Statues - Hither & Thither
Le monument Higgins-Boat
Higgins Boat Monument
HIGGINS BOAT MONUMENT
On June 6, 1944 the majority of Allied troops initially arriving on the
Normandy Beaches landed in one of two craft: the British Landing Craft
Assault (LCA) or the American Landing Craft, Vehicle, Personnel (LCVP).
In fact, some 1,089 LCVPs took part in D-Day.
Developed by Andrew Jackson Higgins in 1941, the LCVP was built by
Higgins Industries in New Orleans. The Higgins Boat carried up to 36 troops,
was capable of up to 12 knots and could be outfitted with a pair of Browning
M1919 machine guns. The boats were crewed by four personnel.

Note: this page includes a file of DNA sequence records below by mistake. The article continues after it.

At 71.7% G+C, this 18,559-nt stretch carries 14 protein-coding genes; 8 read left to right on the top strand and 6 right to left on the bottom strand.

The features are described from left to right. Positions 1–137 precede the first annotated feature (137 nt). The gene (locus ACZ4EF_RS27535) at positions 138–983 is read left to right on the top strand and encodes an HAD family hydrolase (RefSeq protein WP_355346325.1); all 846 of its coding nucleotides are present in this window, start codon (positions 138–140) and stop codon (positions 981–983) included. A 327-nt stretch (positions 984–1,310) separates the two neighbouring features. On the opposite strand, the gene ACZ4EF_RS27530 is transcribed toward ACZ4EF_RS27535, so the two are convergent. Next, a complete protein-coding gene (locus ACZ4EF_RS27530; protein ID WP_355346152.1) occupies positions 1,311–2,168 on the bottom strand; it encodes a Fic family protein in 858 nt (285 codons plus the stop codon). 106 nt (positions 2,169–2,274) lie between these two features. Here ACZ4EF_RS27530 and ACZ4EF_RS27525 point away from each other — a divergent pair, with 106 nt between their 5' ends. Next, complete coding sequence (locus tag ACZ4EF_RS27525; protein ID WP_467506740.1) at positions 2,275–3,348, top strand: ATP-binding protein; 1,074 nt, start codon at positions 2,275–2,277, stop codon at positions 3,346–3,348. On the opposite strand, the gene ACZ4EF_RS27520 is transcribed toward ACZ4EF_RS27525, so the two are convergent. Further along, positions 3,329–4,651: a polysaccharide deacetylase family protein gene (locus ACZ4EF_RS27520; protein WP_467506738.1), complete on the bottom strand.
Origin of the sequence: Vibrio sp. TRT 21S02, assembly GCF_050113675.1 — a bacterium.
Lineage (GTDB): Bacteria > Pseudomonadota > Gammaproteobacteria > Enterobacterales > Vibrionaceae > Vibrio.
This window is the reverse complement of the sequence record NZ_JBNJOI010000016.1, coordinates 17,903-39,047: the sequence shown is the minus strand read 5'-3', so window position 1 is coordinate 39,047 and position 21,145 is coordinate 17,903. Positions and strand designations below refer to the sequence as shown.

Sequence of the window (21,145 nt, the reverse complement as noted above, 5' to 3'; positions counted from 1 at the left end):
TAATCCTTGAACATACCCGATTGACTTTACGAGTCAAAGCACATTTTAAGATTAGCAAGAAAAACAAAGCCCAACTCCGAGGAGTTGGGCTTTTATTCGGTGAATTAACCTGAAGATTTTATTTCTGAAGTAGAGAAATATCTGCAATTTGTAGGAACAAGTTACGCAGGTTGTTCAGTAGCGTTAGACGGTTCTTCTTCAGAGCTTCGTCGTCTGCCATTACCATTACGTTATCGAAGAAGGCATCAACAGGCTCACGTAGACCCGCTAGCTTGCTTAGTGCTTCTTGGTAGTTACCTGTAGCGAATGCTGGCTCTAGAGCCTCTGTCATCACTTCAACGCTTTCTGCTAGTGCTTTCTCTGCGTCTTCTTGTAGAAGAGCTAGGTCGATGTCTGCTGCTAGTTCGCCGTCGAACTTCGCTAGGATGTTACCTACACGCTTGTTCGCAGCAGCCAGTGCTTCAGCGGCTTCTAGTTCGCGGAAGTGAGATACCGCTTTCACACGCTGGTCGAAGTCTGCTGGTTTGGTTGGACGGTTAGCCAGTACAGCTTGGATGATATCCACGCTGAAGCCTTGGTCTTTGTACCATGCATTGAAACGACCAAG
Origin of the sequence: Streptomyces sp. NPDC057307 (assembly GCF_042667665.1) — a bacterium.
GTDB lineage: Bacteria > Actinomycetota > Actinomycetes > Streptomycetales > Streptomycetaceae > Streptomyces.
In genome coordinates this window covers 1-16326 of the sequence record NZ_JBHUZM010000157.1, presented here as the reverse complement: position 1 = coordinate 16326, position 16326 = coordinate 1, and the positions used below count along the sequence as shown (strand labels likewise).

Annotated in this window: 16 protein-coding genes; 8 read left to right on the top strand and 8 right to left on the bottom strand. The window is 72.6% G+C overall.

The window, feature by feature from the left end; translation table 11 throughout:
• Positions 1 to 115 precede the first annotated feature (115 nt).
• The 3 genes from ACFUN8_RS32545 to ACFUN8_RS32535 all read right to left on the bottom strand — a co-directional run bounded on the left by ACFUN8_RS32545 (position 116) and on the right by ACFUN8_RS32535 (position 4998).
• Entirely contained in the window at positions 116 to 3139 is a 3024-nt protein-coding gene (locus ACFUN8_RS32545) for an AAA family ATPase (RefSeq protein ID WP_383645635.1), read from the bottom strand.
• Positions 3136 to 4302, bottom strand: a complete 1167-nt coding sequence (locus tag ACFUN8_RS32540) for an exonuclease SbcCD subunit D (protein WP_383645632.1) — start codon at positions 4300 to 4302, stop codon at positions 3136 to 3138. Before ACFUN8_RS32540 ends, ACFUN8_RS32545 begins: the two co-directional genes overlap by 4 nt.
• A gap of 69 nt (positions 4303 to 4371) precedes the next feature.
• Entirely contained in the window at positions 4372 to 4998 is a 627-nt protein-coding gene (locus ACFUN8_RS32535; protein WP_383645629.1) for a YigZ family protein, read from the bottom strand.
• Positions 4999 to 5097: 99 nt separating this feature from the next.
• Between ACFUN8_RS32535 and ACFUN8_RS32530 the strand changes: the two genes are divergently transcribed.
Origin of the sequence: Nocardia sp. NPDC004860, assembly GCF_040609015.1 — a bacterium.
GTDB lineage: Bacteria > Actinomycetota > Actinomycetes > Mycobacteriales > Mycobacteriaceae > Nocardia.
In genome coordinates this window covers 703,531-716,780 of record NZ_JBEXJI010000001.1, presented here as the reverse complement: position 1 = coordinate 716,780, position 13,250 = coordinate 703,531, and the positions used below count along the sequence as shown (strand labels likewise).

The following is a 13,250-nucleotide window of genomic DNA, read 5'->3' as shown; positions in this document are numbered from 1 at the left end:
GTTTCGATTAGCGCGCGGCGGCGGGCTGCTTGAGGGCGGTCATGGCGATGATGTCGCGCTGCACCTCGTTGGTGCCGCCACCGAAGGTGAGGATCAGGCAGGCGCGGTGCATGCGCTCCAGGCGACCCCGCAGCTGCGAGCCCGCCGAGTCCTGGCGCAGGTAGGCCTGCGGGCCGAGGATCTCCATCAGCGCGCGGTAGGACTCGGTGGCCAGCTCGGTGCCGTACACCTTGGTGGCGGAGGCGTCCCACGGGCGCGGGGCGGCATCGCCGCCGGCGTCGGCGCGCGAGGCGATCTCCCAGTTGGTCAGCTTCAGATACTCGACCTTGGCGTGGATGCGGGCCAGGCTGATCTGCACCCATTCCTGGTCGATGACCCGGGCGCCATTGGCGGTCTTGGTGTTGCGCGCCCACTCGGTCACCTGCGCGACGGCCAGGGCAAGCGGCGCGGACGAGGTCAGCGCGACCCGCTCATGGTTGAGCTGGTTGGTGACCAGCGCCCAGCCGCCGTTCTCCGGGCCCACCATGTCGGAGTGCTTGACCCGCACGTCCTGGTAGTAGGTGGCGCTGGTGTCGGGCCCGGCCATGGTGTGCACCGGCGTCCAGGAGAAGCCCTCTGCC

By the time of the Normandy landings the LCVP had been used in every
theatre of operations including Operation Torch in North Africa, landings
in Italy, and in southern France. It was also used in the Pacific theatre.
This memorial to Higgins, his boats, and the men who rode ashore in them
has been given to the people of France by the citizens of Columbus, Nebraska,
the birthplace of Andrew Jackson Higgins. The memorial here is a replica of
a memorial built in Columbus in 2001, and is also a celebration of partnership
between Columbus and Sainte Marie du Mont ... two communities tied together
by history and a heritage of freedom.